Cinnamon

Used In: Classic - Immune - Focus - Chiea Vida


Cinnamon has been used for thousands of years as a spice and medicine. It’s mentioned in the Bible as an ingredient in the oils used to anoint Moses, and also as a token of friendship. Mourners burned cinnamon on funeral pyres in ancient Rome in order to cover up the smell of burning flesh.

In ancient Egypt, cinnamon was used as a medicine and an embalming agent, and at times it was even considered more precious than gold. It was also popular in China, and is mentioned in one of the earliest books on Chinese botanical medicine.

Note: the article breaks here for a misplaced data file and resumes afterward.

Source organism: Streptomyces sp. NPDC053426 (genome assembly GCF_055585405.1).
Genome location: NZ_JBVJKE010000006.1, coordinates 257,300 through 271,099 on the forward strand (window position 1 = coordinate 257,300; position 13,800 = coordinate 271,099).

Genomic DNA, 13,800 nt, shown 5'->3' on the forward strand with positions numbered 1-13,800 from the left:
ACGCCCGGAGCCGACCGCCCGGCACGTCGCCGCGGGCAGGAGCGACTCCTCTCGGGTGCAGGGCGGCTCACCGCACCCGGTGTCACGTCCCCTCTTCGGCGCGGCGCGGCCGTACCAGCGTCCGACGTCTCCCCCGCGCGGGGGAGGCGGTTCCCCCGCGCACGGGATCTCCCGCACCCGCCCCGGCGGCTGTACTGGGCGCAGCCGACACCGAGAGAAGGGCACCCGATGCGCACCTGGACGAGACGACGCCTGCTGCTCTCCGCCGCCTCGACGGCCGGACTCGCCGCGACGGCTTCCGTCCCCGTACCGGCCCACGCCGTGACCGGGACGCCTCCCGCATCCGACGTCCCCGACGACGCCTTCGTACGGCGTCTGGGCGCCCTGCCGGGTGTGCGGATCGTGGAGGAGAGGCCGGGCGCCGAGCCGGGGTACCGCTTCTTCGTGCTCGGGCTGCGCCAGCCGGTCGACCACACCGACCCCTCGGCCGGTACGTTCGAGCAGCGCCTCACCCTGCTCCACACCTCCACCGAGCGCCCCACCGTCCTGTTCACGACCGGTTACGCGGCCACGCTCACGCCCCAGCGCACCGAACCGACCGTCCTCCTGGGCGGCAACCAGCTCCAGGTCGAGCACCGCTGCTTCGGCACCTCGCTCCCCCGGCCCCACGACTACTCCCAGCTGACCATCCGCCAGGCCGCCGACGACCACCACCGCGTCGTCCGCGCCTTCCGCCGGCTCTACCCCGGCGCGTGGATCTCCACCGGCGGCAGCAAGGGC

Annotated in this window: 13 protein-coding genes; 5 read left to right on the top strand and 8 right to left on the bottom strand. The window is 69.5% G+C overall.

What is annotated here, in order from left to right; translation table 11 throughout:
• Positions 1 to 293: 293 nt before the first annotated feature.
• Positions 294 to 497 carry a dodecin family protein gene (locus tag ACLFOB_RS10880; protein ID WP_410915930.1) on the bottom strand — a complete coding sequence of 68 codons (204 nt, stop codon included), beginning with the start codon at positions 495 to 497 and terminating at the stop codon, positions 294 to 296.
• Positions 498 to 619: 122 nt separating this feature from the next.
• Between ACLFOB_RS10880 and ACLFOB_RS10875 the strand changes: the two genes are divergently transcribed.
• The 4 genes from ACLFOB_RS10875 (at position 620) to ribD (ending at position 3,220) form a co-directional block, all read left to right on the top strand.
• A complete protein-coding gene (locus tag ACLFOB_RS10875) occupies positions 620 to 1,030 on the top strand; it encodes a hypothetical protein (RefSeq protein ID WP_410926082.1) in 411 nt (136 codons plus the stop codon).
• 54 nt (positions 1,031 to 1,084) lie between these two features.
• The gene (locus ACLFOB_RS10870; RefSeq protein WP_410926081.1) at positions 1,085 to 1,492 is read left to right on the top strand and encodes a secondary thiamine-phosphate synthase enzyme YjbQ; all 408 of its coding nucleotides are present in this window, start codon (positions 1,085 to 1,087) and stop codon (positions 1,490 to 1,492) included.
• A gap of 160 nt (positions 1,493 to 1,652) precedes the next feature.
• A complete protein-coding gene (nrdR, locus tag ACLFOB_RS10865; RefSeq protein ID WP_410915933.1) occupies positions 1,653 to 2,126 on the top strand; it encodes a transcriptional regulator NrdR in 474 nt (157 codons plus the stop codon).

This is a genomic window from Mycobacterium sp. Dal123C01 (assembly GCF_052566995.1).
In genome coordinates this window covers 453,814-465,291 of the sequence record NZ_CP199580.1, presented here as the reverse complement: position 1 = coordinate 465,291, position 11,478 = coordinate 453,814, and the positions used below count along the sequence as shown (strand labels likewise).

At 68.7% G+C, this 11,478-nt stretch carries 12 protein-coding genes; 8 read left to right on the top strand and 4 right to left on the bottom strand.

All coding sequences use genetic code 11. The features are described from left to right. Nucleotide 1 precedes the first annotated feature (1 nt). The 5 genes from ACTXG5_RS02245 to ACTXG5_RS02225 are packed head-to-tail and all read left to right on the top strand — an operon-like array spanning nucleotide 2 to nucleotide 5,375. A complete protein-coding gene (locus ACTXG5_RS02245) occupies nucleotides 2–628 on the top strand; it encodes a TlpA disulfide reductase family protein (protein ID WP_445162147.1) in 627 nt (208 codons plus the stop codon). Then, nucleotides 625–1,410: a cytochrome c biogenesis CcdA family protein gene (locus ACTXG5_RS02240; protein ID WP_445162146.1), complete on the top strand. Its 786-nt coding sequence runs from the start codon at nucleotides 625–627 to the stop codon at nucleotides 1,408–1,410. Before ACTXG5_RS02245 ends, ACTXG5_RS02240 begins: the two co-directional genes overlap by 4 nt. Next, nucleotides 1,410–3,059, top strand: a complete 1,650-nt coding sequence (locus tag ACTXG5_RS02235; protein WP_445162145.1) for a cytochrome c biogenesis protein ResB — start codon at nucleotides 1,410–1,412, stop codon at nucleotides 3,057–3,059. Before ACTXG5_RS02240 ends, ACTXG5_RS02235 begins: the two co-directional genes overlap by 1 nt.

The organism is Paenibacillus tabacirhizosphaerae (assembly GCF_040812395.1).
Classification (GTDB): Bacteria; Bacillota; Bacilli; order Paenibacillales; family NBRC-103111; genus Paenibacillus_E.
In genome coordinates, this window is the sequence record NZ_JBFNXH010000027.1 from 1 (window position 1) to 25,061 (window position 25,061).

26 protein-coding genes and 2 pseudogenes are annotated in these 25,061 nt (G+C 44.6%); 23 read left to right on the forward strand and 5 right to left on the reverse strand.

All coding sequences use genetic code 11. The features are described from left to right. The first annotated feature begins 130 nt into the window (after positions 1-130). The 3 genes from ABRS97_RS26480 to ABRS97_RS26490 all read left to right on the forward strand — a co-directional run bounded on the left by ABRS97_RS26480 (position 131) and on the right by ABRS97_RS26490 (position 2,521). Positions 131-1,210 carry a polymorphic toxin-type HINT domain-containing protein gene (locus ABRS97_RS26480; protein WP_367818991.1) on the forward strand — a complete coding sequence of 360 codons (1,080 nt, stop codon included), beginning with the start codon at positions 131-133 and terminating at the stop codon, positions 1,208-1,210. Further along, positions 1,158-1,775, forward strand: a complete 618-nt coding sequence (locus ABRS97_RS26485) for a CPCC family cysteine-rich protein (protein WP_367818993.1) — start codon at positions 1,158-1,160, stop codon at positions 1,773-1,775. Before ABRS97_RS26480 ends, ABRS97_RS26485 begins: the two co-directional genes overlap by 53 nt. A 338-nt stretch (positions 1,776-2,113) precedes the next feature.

Today cinnamon is widely used in ayurvedic medicine (traditional Indian medicine) to treat diabetes in India. And recently Richard Anderson and his team at the US Department of Agriculture’s Human Nutrition Research Center in Beltsville, Maryland, discovered the scientific evidence that demonstrates how cinnamon serves as an important antioxidant, and is beneficial in the prevention and control of glucose intolerance and diabetes.

Cinnamon contains a water-soluble polyphenol compound called MHCP (methylhydroxy chalcone polymer), which is partly responsible for its health benefits. In unpublished test tube experiments, researchers found that MHCP mimics insulin, activates its receptor, and works synergistically with insulin in cells.